Cummins buys Jake Brake

Cummins buys Jake Brake

Jake Brake comes home

We think this story should be called “ Jake Brake comes home”. The Jake Brake was originally invented by Clessie Cummins. But holding it in-house, made it unlikely that they could use the technology to develop and sell Jake Brakes to other OEMs like Caterpillar, Detroit, Volvo and Mack – which they did. So, Cummins sold the product or the company Jacobs Vehicle Systems. Cummins Inc has now announced the signing of an agreement to (again) acquire Jacobs Vehicle Systems (JVS), currently a subsidiary of Altra Industrial Motion Corp.

The Jake Brake, and why we love them

The driver-controlled compression release brake system (Jake Brake) temporarily turns the engine into an air compressor. Instead of recovering the energy consumed by the compression stroke, the compression brake system then deletes the following power stroke. This results in a substantial braking force generated entirely within the engine cycle and transmitted to the road wheels via the engine pistons, connecting rods, crankshaft and drive train.

This technology has saved wear and tear on brakes the world over, greatly extending their service life. More importantly, by reducing the friction and reliance on the foundation (wheel) brakes during long downhill stretches, the Jake brake keeps them from overheating and failing when the truck driver needs them most. To understand how the Jake Brake works see –

Clessie Cummins nearly loses his life and is inspired to develop the Jake Brake

It all started when the founding father of U.S. diesel engines nearly lost his life due to failing brakes and an inopportune train schedule. Ninety years ago, Clessie Cummins, founder and namesake of the engine manufacturer, Cummins Inc., along with two compatriots, hopped in a diesel truck specially outfitted with bunks, storage and stove for an incredulous journey across America to test the endurance of diesel trucks.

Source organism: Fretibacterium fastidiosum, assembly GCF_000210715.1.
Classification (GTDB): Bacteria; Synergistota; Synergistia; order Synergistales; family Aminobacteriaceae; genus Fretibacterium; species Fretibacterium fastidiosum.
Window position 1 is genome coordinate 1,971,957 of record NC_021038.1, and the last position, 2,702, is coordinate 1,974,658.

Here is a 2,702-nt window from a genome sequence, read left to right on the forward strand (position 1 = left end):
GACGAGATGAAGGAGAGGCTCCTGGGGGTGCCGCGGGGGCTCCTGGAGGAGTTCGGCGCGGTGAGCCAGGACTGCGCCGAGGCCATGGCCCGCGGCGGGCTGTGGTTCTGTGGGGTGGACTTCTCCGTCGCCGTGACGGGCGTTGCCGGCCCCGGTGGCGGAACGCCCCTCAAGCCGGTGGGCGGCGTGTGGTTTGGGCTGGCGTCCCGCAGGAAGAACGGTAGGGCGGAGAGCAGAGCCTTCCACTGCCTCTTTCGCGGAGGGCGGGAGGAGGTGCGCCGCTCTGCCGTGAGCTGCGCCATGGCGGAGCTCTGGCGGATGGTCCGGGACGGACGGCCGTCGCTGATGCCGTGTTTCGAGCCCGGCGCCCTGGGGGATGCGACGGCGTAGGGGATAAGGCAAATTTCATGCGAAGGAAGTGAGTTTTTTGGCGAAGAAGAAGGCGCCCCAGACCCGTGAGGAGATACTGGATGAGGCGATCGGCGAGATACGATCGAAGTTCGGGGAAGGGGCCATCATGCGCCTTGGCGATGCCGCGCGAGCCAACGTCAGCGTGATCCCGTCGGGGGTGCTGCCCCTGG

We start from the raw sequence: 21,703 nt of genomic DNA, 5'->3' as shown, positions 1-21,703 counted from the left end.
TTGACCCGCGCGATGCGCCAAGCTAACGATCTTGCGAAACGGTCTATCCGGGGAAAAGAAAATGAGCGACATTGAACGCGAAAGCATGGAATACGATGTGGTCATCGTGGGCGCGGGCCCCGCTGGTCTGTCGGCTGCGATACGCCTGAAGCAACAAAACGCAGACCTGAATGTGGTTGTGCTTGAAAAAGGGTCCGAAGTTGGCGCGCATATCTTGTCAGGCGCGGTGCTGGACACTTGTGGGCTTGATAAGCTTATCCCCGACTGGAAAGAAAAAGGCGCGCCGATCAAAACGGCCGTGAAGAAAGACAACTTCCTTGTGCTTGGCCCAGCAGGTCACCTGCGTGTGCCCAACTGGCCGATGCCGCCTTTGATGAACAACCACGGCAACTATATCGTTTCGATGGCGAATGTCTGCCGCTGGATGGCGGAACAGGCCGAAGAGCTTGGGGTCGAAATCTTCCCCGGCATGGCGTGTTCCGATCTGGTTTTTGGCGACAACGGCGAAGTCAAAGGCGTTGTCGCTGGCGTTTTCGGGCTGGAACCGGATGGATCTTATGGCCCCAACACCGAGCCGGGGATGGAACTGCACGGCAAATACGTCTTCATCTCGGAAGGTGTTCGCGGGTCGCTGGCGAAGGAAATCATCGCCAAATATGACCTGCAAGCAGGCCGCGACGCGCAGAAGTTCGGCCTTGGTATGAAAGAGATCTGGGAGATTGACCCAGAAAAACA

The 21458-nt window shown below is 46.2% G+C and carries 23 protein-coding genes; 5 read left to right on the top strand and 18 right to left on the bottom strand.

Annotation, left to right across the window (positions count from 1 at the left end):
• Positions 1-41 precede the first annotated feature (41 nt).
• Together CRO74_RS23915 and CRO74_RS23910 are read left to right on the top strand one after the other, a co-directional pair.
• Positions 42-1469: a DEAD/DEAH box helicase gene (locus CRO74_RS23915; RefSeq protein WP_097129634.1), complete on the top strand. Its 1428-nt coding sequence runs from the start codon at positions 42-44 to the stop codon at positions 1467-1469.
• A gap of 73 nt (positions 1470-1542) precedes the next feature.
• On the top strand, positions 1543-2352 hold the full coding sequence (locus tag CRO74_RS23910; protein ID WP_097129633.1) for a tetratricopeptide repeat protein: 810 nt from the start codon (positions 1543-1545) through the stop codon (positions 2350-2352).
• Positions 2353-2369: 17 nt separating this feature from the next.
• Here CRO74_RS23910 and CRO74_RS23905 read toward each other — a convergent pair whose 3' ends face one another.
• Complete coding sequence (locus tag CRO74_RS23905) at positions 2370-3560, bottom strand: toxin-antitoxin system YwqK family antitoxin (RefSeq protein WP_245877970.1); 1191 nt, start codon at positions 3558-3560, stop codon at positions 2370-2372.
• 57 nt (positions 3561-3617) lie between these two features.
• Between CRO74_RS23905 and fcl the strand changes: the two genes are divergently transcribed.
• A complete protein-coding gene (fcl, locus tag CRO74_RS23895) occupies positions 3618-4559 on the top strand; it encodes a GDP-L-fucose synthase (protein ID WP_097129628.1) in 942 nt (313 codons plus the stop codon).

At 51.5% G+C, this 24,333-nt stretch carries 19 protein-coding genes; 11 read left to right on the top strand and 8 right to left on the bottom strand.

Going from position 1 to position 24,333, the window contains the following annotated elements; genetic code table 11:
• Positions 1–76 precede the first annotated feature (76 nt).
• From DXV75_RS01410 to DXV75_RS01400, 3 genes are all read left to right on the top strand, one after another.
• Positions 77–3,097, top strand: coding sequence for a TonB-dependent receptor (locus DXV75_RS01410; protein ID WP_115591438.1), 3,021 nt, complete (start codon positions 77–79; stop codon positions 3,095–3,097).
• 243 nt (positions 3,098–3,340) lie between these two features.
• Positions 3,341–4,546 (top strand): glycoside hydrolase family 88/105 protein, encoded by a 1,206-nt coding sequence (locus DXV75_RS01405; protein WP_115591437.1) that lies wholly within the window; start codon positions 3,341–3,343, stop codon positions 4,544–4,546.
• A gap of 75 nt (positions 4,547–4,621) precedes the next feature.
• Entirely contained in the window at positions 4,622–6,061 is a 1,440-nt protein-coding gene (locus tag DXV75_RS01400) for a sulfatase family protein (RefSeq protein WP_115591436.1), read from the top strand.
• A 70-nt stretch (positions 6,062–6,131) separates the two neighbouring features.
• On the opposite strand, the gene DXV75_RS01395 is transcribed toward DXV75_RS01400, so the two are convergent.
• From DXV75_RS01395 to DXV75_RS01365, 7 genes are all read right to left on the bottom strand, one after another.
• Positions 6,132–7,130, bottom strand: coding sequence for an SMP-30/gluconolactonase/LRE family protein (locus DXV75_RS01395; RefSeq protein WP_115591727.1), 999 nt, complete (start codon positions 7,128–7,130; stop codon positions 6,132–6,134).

That 3,214-mile trip from New York to California trailblazed the way for every long-haulier who followed, all for the fuel cost of $11.22, or $194.15 in today’s dollars. But it almost cost Cummins his life. Dashing down the Cajon Pass on the old Route 66 in California, which has an apex of 3,777 ft. above sea level, Cummins saw a train roaring across the road below. As the legend goes, he barely missed T-boning the caboose as the truck crossed the tracks. In the decades that followed, Cummins kept that near-miss — and how to avoid another — close to his heart.

“In the ’50s, when he finally retired from Cummins, he spent some time working on that and trying to figure out how to turn the engine into some sort of compressive brake,” explained Steve Ernest, then vice president, Engineering and Business Development for Jacobs Vehicle Systems, the company that formed in 1961 to commercialize the braking innovation.

Torquepower, proud to be part of the Cummins story since 1978 #torquepower #cummins #jakebrake — at Torque Power Diesel Australia Pty Ltd.